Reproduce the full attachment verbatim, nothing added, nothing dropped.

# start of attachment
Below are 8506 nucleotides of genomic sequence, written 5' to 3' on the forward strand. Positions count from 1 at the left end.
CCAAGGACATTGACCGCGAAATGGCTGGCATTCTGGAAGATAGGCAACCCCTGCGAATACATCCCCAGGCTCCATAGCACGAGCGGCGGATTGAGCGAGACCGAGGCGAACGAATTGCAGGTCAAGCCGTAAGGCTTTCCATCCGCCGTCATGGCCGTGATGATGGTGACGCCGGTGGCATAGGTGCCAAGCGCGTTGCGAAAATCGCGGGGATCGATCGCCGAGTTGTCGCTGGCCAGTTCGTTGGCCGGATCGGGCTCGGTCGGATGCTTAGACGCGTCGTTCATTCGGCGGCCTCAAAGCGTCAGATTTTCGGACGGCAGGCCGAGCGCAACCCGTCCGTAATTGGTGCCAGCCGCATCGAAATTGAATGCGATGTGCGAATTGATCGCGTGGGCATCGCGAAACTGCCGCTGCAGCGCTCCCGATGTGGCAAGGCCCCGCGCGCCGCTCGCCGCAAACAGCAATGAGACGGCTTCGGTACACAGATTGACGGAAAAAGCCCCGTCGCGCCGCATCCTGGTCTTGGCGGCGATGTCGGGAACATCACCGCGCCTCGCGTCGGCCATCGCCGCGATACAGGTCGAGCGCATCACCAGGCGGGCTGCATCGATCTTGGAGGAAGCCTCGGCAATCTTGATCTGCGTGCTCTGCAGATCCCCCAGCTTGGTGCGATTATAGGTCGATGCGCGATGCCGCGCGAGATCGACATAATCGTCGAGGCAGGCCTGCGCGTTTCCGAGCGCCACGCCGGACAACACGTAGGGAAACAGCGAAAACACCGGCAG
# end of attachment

Below are 8506 nucleotides of genomic sequence, written 5' to 3' on the forward strand. Positions count from 1 at the left end.
CCAAGGACATTGACCGCGAAATGGCTGGCATTCTGGAAGATAGGCAACCCCTGCGAATACATCCCCAGGCTCCATAGCACGAGCGGCGGATTGAGCGAGACCGAGGCGAACGAATTGCAGGTCAAGCCGTAAGGCTTTCCATCCGCCGTCATGGCCGTGATGATGGTGACGCCGGTGGCATAGGTGCCAAGCGCGTTGCGAAAATCGCGGGGATCGATCGCCGAGTTGTCGCTGGCCAGTTCGTTGGCCGGATCGGGCTCGGTCGGATGCTTAGACGCGTCGTTCATTCGGCGGCCTCAAAGCGTCAGATTTTCGGACGGCAGGCCGAGCGCAACCCGTCCGTAATTGGTGCCAGCCGCATCGAAATTGAATGCGATGTGCGAATTGATCGCGTGGGCATCGCGAAACTGCCGCTGCAGCGCTCCCGATGTGGCAAGGCCCCGCGCGCCGCTCGCCGCAAACAGCAATGAGACGGCTTCGGTACACAGATTGACGGAAAAAGCCCCGTCGCGCCGCATCCTGGTCTTGGCGGCGATGTCGGGAACATCACCGCGCCTCGCGTCGGCCATCGCCGCGATACAGGTCGAGCGCATCACCAGGCGGGCTGCATCGATCTTGGAGGAAGCCTCGGCAATCTTGATCTGCGTGCTCTGCAGATCCCCCAGCTTGGTGCGATTATAGGTCGATGCGCGATGCCGCGCGAGATCGACATAATCGTCGAGGCAGGCCTGCGCGTTTCCGAGCGCCACGCCGGACAACACGTAGGGAAACAGCGAAAACACCGGCAG